### All SAT Math Resources

## Example Questions

### Example Question #11 : Solid Geometry

Find the surface area of a cube with side length 2.

**Possible Answers:**

**Correct answer:**

To solve, simply use the formula for the surface area of a cube. Thus,

### Example Question #711 : Geometry

Find the surface area of a cube given side length of 3.

**Possible Answers:**

**Correct answer:**

To find the surface area of a cube means to find the area around the entire object. In the case of a cube, we will need to find that area of all the sides and the top and bottom. Since a cube has equal side lengths, the area of each side and the area of the top and bottom will all be the same.

Recall that the area for a side of a cube is:

From here there are two approaches one can take.

Approach one:

Add all the areas together.

Approach two:

Use the formula for the surface area of a cube,

In this particular case we are given the side length is 3.

Thus we can find the surface area to be,

by approach one,

and by appraoch two,

.

### Example Question #22 : Cubes

Find the volume of a cube given side length of 3.

**Possible Answers:**

**Correct answer:**

To solve, simply use the formula for the surface area of a cube.

If you do not remember the formula for the test, it is important to draw a picture or to visually conceptualize it. Remember, when finding area of a square or rectangle, you simply multiply the two side lengths. So for a cube in 3 dimensions, you simply have to multiply those three together.

However, a cube is a special case where all three lengths are the same. Thus,

### Example Question #711 : Sat Mathematics

A cube has given volume . What is its surface area?

**Possible Answers:**

**Correct answer:**

First, we need the side length of the cube. Given that , where is a side length, we can solve for and set simply by taking the cube root of both sides.

Then we need to remember or realize that the surface area of a cube is because there will be six identical square faces. Plugging in , we get as our answer.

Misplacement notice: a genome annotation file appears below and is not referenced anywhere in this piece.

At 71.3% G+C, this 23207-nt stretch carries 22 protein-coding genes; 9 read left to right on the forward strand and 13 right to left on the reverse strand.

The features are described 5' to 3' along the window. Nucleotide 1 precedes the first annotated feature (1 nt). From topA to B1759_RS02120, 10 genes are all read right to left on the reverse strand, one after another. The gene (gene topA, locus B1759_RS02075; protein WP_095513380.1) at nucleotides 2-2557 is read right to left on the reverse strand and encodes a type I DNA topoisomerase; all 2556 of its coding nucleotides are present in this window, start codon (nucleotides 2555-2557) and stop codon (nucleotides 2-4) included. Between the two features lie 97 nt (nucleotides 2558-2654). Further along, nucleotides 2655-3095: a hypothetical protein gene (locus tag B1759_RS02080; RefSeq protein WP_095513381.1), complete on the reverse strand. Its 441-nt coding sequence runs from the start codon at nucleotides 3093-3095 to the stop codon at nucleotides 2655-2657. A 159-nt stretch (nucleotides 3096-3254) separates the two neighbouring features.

### Example Question #12 : How To Find The Surface Area Of A Cube

Find the surface area of a cube with side length 8.

**Possible Answers:**

**Correct answer:**

To solve, simply use the formula for the surface area of a cube.

If this is not a formula you have committed to memory, remember that a cube has 6 faces with equal area. So, start by calculating the surface area of one side (64) and add it 6 times. Thus,

### Example Question #721 : Geometry

You own a Rubik's cube with a volume of . What is the surface area of the cube?

**Possible Answers:**

Not enough information to solve

**Correct answer:**

You own a Rubik's cube with a volume of . What is the surface area of the cube?

To solve for edge length, think of the volume of a cube formula:

Now, we have the volume, so just rearrange it to solve for side length:

Next, recall the surface area of a cube formula:

Plug in and simplify to get:

### Example Question #591 : Problem Solving

A room has dimensions of 23ft by 17ft by 10ft. The last dimension is the height of the room. It has one door that is 2.5ft by 8ft and one window, 3ft by 6ft. There is no trim to the floor, wall, doors, or windows. If one can of paint covers 57 ft^{2} of surface area. How many cans of paint must be bought to paint the walls of the room.

**Possible Answers:**

11

15

13

14

18

**Correct answer:**

14

If broken down into parts, this is an easy problem. It is first necessary to isolate the dimensions of the walls. If the room is 10ft high, we know 23 x 17 designates the area of the floor and ceiling. Based on this, we know that the room has the following dimensions for the walls: 23 x 10 and 17 x 10. Since there are two of each, we can calculate the total area of walls - ignoring doors and windows - by doubling the sum of these two areas:

2 * (23 * 10 + 17 * 10) = 2 * (230 + 170) = 2 * 400 = 800 ft^{2}

Now, we merely need to calculate the area "taken out" of the walls:

For the door: 2.5 * 8 = 20 ft^{2}

For the windows: 3 * 6 = 18 ft^{2}

The total wall space is therefore: 800 – 20 – 18 = 762 ft^{2}

Now, if one can of paint covers 57 ft^{2}, we calculate the number of cans necessary by dividing the total exposed area by 57: 762/57 = (approx.) 13.37.

Since we cannot buy partial cans, we must purchase 14 cans.

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